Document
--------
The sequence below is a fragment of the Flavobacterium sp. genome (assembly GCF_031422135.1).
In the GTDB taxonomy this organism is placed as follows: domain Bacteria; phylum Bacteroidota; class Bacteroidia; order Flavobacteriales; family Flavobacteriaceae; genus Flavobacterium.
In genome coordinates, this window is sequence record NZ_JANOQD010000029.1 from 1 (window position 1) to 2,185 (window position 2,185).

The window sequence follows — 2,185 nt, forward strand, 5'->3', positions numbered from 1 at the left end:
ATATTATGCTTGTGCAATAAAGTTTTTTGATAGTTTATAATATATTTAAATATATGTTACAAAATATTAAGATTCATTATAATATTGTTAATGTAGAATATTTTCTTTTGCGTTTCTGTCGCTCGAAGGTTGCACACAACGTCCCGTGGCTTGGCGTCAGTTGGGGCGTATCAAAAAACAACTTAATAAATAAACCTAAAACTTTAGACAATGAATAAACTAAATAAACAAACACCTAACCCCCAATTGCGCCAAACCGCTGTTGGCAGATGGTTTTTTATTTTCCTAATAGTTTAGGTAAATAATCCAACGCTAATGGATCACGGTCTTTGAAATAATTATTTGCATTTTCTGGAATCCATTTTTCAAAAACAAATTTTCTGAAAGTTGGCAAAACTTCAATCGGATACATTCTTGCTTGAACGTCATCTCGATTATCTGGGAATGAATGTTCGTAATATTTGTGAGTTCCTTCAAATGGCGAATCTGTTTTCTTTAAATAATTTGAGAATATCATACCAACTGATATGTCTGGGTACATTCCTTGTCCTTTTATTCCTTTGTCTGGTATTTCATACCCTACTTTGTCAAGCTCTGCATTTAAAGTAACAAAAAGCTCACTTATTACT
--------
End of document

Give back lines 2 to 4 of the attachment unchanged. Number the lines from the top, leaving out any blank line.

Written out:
In the GTDB taxonomy this organism is placed as follows: domain Bacteria; phylum Bacteroidota; class Bacteroidia; order Flavobacteriales; family Flavobacteriaceae; genus Flavobacterium.
In genome coordinates, this window is sequence record NZ_JANOQD010000029.1 from 1 (window position 1) to 2,185 (window position 2,185).

The window sequence follows — 2,185 nt, forward strand, 5'->3', positions numbered from 1 at the left end: